Subsistence Whaling in Greenland

A self-governed territory of Denmark, Greenland is situated between the North Atlantic and the Arctic Oceans. Denmark is a member of the International Whaling Commission (IWC) and nationals of both Denmark and Greenland participate at IWC meetings under Denmark’s flag. Denmark submits a request to the IWC for a quota on behalf of the indigenous people of Greenland, under an exemption to the IWC commercial whaling moratorium that allows for the hunting of large whales to satisfy native peoples’ subsistence and cultural needs.

Greenland natives hunt minke, bowhead, fin, and humpback whales under this exemption, known as an Aboriginal Subsistence Whaling (ASW) quota. One of West Greenland’s hunts involves the use of penthrite grenade harpoons as the primary and secondary killing methods. Other West Greenland hunts use either the grenade harpoon or rifle as the primary and always a rifle as a secondary killing method. The whale hunts in East Greenland use only rifles as both the primary and secondary killing methods.

At the June 2012 Annual Meeting of the IWC, Denmark sought not only to renew, but to increase the ASW quota for Greenland natives. In response, many countries raised questions about the extensive commercial use of whale meat in Greenland, concerns that had been brought to light in a joint report by AWI and Whale and Dolphin Conservation.

Governments also pointed to Greenland’s poor compliance with IWC regulations (see Fall 2012 AWI Quarterly), and urged Denmark to reconsider its request for an increased quota. Despite the concerns raised, Denmark and Greenland refused to compromise and reduce the number of whales sought, even to numbers previously approved by IWC parties. As a result, the entire request was voted down, and when 2012 drew to a close, Greenland’s whaling quotas expired.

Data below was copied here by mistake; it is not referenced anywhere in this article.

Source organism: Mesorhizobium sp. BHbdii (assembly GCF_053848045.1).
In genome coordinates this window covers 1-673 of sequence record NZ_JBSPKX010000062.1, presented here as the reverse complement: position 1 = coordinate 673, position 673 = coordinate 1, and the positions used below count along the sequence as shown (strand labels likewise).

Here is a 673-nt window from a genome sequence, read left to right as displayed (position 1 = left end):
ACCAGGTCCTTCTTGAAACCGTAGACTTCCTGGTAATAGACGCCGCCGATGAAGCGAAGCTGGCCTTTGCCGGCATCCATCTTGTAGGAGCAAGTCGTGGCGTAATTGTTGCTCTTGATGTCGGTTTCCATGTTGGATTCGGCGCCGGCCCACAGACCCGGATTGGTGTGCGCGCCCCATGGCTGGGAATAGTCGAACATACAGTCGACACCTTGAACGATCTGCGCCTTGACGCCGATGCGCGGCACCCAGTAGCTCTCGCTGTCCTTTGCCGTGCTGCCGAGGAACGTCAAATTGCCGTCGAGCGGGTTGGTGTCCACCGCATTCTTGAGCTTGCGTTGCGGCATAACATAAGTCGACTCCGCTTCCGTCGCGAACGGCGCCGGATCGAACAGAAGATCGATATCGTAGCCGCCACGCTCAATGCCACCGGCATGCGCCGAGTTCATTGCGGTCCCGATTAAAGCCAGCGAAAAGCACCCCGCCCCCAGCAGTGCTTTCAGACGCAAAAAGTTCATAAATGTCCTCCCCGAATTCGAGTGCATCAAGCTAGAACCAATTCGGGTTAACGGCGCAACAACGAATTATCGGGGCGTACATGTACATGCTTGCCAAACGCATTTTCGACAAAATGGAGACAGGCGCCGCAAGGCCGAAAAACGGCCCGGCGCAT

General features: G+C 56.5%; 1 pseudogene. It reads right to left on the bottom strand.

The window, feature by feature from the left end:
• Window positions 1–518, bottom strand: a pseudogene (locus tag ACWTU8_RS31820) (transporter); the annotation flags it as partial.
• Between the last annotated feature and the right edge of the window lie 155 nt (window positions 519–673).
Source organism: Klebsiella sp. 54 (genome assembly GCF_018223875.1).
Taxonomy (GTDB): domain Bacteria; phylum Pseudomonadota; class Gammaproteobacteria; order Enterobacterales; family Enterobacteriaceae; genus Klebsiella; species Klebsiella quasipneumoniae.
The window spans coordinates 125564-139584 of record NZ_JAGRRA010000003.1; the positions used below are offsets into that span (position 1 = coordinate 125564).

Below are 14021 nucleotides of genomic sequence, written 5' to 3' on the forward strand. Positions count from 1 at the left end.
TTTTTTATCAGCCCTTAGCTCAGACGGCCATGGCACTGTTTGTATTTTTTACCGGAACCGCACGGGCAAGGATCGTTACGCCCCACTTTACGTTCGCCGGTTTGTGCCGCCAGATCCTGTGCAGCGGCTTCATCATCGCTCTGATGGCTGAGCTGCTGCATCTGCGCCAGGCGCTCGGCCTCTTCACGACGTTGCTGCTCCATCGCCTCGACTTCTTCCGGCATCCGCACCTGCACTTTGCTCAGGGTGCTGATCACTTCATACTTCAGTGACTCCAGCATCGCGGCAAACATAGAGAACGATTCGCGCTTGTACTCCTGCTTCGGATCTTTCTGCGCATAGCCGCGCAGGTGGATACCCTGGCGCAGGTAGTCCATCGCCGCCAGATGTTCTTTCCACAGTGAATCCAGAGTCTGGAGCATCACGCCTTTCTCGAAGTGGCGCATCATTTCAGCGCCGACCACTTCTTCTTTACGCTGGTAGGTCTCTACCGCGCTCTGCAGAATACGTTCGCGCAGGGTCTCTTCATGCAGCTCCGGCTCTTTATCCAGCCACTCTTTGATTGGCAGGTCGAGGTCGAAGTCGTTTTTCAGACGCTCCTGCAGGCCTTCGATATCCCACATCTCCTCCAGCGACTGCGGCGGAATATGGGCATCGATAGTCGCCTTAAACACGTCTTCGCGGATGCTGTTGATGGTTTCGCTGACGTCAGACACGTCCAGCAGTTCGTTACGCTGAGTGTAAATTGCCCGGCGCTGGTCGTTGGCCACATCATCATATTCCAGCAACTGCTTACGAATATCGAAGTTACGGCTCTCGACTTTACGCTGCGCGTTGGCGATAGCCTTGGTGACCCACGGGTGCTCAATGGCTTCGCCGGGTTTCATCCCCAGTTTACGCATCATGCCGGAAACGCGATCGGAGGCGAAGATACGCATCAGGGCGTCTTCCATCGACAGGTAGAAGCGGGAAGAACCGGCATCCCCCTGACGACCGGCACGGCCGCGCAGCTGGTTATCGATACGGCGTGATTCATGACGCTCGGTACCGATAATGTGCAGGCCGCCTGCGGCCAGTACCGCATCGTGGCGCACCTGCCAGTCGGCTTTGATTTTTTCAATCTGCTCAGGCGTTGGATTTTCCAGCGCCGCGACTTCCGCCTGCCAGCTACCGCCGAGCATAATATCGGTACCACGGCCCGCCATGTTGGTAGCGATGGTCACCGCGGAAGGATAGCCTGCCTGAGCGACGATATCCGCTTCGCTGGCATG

In early January 2013, Greenland's Ministry for Fisheries, Hunting and Agriculture announced that it would self-allocate a whaling quota for 2013 and 2014, and that it planned to take more humpback and fin whales than under its previous IWC quota. Greenland began hunting without an approved IWC quota in the spring of 2013.

In June of 2013, after extensive debate in the Danish Parliament, the Ministry of Foreign Affairs announced that it would withdraw from the IWC as of 1 January 2014, unless a solution to Greenland’s lack of an official quota can be found. This announcement was countered by a statement from Greenland’s Ministry of Fisheries, Hunting and Agriculture, indicating that Greenland would prefer to remain within the IWC.

A legal analysis commissioned by AWI concluded that Greenland’s action in self-allocating a quota clearly violates the IWC’s treaty, and that the only way Greenland can legally hunt large whales is by securing the IWC's approval. AWI is engaging with colleagues and IWC parties to demand that Denmark and Greenland follow the IWC rules. Greenland’s current hunts can only be considered pirate whaling.

The problems associated with the Greenland hunts are numerous and include:

  • failure to report times to death to the IWC;
  • failure to provide an up-to-date needs statement that fully and quantifiably documents a justification for the nutritional, subsistence and cultural needs of its indigenous people for great whales;
  • an increasing commerciality of the hunts, with whale meat being routinely sold in over 100 supermarkets, and in tourist hotels and restaurants throughout Greenland;
  • the inclusion of the entire population of Greenland (including non-indigenous people) when calculating per capita need for whale meat;
  • excessive wastage;
  • the exclusion of small cetacean products that also make up part of the subsistence diet of indigenous Greenlanders; and
  • inadequate flensing and processing techniques.